Monday, May 23, 2011

dear older generation: montgomery county does not have a time machine

Even More Like A Big City, 2007
People who like living in downtown Silver Spring should move out of the county, says former Councilmember Rose Crenca.

From the Examiner:

Montgomery County is speeding up approvals for new types of mixed-use zoning to allow for a smoother redevelopment process in areas like Kensington, Wheaton and White Flint. But some longtime citizens say the changes are making the county too urban . . .

Rose Crenca, a Silver Spring resident and a 1980s County Council member, said she feared the mixed-use zones would encroach upon single-family neighborhoods and conflict with the suburban nature of the county.

"This is the tip of the iceberg and there is a movement afoot to change what we have here," she said. "Stop messing around with Montgomery County -- if you don't like a suburban county, move to where it is very urban."

After reading this, I did what anyone would do: I looked up Councilmember Crenca's address. She lives in Long Branch, a neighborhood with houses on small lots, townhouses and apartments, all in a tight street grid. That sounds kind of urban to me.

Wait, there's more! The Long Branch area is home to not one, not two, but THREE of the densest Census tracts in Montgomery County. One of those, just a few blocks from the former Councilmember's house, has over 19,000 people per square mile. If that neighborhood were its own town or city, it would be one of the most densely populated cities in the nation.

Perhaps if Rose Crenca doesn't like an urban county, SHE should move. Or, better yet, she should accept that Montgomery County can have suburban parts, urban parts and even rural parts all at once, giving everyone the ability to live how they please. Older community leaders like her seem to be stuck in the thinking that Montgomery County looks like it did decades ago: white, suburban and homogeneous. Or, if they realize that it's not that way anymore, they want to fight it. Hopefully, the people running the show today know better.


jag2923 said...

She's 85 so I hope her delusions aren't caused by that. You'd think anyone that's been around that long would be aware that times change. America's population has grown by 200 million since she was born...she expects everywhere else in the world should change/increase density, but MoCo should stay stagnant? Yeah, right.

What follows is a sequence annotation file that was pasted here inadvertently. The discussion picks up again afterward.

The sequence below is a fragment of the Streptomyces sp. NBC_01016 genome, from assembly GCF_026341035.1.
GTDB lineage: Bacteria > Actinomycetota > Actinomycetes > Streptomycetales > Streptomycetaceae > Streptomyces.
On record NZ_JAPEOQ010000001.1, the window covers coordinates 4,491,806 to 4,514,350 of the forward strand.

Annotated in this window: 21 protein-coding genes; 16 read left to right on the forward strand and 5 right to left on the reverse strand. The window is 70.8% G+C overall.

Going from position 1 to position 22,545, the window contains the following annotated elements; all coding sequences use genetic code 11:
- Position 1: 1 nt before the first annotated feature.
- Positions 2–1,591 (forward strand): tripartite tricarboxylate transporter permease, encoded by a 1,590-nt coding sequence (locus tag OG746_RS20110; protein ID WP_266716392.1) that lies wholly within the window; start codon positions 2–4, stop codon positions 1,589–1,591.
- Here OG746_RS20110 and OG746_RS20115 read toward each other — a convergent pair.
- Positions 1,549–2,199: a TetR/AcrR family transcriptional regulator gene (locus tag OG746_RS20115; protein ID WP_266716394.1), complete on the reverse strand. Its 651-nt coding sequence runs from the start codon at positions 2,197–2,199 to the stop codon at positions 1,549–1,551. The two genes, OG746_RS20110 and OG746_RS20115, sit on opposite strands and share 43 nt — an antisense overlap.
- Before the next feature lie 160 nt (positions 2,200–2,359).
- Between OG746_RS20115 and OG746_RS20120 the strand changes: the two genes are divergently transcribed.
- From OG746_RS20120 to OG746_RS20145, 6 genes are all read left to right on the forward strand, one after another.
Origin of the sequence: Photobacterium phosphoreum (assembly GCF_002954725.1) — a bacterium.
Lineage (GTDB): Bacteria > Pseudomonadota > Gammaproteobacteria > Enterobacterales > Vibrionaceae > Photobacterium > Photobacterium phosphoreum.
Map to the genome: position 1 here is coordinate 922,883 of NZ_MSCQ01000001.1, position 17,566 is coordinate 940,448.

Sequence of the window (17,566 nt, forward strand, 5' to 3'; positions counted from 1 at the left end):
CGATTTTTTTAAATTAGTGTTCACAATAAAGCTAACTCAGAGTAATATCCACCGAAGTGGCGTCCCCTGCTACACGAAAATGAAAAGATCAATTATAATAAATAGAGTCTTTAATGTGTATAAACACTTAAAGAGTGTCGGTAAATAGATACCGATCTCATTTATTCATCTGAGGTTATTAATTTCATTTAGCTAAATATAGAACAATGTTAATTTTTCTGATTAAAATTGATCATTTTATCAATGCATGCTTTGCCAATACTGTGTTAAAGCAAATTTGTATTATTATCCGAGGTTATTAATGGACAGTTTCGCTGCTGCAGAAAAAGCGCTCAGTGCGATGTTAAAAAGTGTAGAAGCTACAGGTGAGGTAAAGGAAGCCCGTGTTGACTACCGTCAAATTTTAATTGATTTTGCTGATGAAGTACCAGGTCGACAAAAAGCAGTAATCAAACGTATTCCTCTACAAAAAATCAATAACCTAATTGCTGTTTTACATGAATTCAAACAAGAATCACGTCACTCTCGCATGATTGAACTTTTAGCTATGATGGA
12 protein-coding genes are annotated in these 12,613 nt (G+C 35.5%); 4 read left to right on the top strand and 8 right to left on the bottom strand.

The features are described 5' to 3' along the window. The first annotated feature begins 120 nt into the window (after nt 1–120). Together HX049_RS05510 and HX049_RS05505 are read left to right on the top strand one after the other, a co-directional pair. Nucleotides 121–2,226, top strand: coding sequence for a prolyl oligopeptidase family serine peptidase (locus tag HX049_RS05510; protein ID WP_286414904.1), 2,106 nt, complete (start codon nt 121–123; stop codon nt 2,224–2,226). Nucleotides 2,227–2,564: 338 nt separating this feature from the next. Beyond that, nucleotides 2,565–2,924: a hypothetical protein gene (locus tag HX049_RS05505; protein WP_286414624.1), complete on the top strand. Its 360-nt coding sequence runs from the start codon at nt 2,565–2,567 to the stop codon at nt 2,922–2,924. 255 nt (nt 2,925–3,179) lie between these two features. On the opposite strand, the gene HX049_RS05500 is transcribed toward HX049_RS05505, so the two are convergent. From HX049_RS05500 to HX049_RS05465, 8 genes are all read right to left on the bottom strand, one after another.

Robert said...

Wow. You seem to think that if
someone likes their neighborhood the way it is, they should move so you and others who know better what the neighborhood should be can change it! But you don't make a case for why you think that you and others who think neighborhoods should be changed are right and people who like them the way they are now are wrong.

But maybe we can agree after all:

You said "Or, better yet, she [Rose Crenca] should accept that Montgomery County can have suburban parts, urban parts and even rural parts all at once, giving everyone the ability to live how they please."

That is part of the greatness of Montgomery County. But isn't that also pretty much what Rose is saying? She obviously likes what she has. She says it is suburban. You think it is sort of urban given its density. So why not leave it alone? Leave our current urban areas urban and leave our suburban areas suburban, etc., and continue "giving everyone the ability to live as they please." We don't need to destroy our stable suburban areas to urbanize them. Doing so will reduce our choices, not improve them.

Dan Reed said...


Nobody's proposing to "urbanize" suburban neighborhoods. Putting development in existing activity centers like Long Branch or downtown Silver Spring, etc. means that we don't have to build up in existing, stable residential areas.

Nor am I saying I know better than anyone else as to how they should live. Councilmember Crenca, rather, IS saying that Montgomery County is only suburban and only meant for people who want that lifestyle, whether or not they want or can afford it.

Anonymous said...

Dan, How did u find her address.
I looked & I dont see anything.

I see both your side and Rose's side.

If one doesnt like the development in their area, they are free to protest. if the development wins, move. There are so many rural non developed parts of MoCo: Poolesville, Colesville, Cloverly,Brookville, Burtonsville, Ashton, North North Silver Spring(where Ednor Rd is) .

Rose is 85 and still living in Long Branch. If she really had a problem with the development of LB she woulda moved up to Colesville or Burtonsville where it is quiet.

Patrick said...

I'm certainly not going to beat up on somebody who is 85, but she may be lamenting her own lack of foresight in not setting herself up in a more compatible place 15 years ago.

Certainly, the handwriting was on the wall by then that her community was never again going to be a 1950s style suburb.

melathys said...

The changes being proposed for our (Long Branch) neighborhood seem to greatly extend the area zoned for higher density around the core Long Branch 'downtown'. That's what she was likely complaining about, not about urbanization in general. I say this as someone in the same neighborhood. We bought a home here because it was a charming and diverse close-in suburb. I'd like it a lot less if suddenly people could push up apartment buildings in the same block as our single-family homes.

sandfootprints said...

Too many people are feeling "stuck in place" for one reason or another due to the economy.